Previous Article: Juggernaut’s Fury, running the pub numbers of 6.83 Juggernaut


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Juggernaut’s Fury

Juggernaut is 6.83’s biggest problem. While patches in previous years have had issues with Spirit Breaker or Centaur Warrunner, 6.83 firmly belongs to Juggernaut. So let’s take a look at what’s going on.

Jugger0%, no Jugger100%

Juggernaut has been rising in popularity all year, and even in December 2012 he was the 10th most played hero in the game. He’s always been a top pick for pubbers, but in 6.83 he is the new Phantom Assassin. Already appearing in about 20% of games in 6.82, making him the 9th most popular hero, Juggernaut soared in pick rate with the new patch. Four days ago he overtook 4th place Sniper, three days ago he overtook Phantom Assassin, and just yesterday he overtook Pudge. Yesterday, Juggernaut was the most played hero for the day. It’s incredibly impressive to knock Pudge off his pedestal.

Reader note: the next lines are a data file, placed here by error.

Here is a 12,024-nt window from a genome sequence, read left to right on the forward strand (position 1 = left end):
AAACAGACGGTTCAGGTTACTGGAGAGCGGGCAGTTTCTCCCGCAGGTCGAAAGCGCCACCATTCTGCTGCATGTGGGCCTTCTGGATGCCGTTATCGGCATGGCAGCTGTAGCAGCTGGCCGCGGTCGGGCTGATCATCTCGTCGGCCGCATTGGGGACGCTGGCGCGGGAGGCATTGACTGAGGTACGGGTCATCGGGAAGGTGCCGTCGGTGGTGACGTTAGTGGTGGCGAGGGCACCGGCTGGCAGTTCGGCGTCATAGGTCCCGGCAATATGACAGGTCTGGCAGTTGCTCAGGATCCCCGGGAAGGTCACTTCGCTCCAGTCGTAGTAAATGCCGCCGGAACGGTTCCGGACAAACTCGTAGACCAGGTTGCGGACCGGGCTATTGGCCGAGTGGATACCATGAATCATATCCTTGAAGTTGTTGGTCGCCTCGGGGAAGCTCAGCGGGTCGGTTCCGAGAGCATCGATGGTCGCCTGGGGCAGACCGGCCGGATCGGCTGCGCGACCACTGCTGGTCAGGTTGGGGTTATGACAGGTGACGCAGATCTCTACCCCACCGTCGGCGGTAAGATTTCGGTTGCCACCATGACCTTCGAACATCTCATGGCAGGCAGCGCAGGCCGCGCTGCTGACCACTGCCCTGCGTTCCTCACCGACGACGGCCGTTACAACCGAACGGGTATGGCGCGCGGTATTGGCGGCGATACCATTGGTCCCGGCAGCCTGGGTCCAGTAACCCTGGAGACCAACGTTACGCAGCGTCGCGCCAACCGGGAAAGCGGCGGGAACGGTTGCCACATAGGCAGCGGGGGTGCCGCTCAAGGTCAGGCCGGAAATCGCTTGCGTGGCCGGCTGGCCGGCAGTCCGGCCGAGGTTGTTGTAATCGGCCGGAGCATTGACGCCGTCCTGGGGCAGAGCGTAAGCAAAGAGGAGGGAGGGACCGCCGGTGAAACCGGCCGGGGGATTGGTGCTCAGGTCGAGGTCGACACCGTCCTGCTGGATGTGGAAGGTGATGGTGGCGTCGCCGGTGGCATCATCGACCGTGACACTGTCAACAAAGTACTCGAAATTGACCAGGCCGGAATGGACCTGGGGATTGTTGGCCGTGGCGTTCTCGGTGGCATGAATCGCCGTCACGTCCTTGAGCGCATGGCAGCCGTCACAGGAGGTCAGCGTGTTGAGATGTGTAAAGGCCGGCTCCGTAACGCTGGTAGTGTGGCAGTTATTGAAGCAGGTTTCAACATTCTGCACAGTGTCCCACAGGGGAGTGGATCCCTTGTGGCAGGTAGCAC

Most annoyingly however, he’s boasting a very strong 56% win rate. In Very High he becomes even more unstoppable with a 58% win rate; second to only Omniknight.

Perpetually Buffed

If you look back over the years, you’ll notice that Juggernaut hasn’t been very popular in the pro scene.

Pick/Ban % of Juggernaut for 2013 and 2014

Just two months ago in November, he was the 96th most contested hero for professionals. He was last popular as basically a flavor-of-the-month in May 2013, where he was the 16th most popular hero. 6.78 came soon after this however, and players moved onto other heroes.